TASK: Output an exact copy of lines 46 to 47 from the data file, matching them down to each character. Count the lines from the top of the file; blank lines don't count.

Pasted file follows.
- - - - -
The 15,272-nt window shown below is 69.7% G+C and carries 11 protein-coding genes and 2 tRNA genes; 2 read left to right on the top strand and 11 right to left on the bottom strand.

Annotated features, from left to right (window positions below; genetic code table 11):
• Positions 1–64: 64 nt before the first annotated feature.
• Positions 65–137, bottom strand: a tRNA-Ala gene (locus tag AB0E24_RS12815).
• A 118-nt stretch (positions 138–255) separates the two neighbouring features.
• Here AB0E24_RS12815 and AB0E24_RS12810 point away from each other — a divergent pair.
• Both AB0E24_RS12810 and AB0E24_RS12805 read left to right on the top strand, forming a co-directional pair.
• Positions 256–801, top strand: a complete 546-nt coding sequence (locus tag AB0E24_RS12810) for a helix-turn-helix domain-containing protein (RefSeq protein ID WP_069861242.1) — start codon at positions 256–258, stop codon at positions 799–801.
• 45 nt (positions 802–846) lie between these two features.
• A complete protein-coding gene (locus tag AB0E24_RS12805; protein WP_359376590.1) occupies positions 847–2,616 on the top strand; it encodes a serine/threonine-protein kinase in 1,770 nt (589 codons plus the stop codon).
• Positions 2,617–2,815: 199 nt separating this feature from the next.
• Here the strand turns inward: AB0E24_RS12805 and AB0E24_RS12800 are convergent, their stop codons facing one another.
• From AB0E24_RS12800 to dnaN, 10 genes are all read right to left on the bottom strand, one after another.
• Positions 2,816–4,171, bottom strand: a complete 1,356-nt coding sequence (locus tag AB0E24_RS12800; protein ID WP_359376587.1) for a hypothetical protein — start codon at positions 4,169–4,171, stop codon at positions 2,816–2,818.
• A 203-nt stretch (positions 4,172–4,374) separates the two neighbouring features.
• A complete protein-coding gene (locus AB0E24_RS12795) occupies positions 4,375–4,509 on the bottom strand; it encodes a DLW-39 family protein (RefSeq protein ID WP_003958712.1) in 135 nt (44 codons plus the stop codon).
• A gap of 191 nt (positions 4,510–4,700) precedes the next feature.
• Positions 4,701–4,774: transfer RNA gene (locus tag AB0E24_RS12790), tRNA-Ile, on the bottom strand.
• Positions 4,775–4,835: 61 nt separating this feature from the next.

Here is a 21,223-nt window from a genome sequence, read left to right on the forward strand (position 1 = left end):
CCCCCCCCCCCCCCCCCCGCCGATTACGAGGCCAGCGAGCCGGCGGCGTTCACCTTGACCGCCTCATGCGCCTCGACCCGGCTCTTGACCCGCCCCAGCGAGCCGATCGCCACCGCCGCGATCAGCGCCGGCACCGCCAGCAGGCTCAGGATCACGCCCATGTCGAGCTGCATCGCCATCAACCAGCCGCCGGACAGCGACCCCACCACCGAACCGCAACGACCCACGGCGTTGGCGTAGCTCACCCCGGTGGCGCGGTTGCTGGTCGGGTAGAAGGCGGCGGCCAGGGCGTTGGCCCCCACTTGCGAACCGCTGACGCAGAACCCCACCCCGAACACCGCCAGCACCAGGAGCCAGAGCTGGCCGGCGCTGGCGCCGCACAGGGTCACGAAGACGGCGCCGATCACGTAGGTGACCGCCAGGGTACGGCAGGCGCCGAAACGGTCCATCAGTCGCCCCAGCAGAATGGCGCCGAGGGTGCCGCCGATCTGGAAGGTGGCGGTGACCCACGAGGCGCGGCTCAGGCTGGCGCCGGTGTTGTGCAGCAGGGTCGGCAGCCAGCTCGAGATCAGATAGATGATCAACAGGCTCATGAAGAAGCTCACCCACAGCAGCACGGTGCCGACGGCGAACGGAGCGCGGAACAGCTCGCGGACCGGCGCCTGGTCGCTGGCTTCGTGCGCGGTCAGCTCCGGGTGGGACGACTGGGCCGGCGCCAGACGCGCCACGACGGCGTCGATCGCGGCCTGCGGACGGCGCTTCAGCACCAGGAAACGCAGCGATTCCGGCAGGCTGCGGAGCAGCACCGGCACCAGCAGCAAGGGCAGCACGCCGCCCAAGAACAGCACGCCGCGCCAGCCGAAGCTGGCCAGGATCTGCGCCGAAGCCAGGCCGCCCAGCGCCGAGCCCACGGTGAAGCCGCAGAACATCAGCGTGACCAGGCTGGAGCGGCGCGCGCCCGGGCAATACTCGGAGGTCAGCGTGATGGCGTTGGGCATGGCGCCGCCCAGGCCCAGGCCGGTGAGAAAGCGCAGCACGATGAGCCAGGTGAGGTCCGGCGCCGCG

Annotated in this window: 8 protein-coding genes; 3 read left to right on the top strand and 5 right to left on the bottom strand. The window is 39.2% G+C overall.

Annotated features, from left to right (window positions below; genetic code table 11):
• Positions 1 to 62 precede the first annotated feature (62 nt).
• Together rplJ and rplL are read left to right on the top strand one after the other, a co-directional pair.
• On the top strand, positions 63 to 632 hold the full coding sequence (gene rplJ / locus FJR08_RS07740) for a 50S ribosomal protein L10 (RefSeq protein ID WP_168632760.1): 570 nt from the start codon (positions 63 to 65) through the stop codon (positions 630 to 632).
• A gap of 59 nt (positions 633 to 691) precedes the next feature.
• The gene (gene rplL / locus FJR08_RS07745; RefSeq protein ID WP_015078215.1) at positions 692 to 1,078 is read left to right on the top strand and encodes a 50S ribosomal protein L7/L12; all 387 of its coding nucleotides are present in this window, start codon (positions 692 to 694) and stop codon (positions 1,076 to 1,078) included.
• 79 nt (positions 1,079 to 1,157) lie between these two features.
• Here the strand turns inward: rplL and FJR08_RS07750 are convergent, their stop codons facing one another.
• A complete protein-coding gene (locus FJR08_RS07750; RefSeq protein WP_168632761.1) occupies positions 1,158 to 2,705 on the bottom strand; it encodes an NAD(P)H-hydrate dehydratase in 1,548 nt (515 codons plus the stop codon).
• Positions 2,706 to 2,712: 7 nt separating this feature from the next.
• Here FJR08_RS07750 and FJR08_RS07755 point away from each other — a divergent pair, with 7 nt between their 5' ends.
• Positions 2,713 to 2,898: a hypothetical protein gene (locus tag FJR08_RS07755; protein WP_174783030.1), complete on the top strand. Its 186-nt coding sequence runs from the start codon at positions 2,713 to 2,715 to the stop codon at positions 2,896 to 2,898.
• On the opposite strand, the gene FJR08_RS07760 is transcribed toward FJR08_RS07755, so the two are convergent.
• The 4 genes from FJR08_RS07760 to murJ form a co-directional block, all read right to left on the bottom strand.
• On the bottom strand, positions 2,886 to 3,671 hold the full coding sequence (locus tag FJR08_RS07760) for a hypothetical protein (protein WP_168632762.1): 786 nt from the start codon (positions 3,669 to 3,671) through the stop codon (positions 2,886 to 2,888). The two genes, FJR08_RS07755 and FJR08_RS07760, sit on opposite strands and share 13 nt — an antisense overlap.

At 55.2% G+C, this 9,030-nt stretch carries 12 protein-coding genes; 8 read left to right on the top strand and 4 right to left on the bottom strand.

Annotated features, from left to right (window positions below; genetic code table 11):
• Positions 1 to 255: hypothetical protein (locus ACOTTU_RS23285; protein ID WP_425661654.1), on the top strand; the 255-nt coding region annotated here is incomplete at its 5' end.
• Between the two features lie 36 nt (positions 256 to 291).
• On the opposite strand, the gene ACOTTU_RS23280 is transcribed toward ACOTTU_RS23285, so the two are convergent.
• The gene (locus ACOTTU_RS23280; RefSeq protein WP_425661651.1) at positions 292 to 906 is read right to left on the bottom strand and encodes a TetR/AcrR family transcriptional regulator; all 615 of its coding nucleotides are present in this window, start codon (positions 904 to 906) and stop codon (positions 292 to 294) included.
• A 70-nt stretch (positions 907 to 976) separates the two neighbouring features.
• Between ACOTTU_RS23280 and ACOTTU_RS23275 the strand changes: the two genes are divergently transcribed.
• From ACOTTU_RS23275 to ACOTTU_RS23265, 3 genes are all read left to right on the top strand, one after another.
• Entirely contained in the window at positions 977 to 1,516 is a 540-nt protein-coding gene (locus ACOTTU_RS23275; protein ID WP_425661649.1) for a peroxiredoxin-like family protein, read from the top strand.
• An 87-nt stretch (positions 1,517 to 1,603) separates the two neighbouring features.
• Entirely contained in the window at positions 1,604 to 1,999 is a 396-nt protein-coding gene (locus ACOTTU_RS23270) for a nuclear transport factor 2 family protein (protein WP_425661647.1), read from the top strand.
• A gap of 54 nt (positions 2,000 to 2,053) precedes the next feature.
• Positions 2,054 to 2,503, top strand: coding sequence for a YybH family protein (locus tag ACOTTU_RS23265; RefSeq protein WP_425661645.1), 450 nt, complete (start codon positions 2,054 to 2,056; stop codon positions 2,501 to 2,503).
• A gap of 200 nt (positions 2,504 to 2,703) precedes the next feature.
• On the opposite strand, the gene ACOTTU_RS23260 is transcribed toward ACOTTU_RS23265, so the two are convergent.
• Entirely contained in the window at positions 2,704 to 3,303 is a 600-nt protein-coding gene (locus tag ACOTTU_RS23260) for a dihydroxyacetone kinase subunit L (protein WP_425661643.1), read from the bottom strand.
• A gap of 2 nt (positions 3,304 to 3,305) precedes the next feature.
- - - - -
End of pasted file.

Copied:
• From ACOTTU_RS23275 to ACOTTU_RS23265, 3 genes are all read left to right on the top strand, one after another.
• Entirely contained in the window at positions 977 to 1,516 is a 540-nt protein-coding gene (locus ACOTTU_RS23275; protein ID WP_425661649.1) for a peroxiredoxin-like family protein, read from the top strand.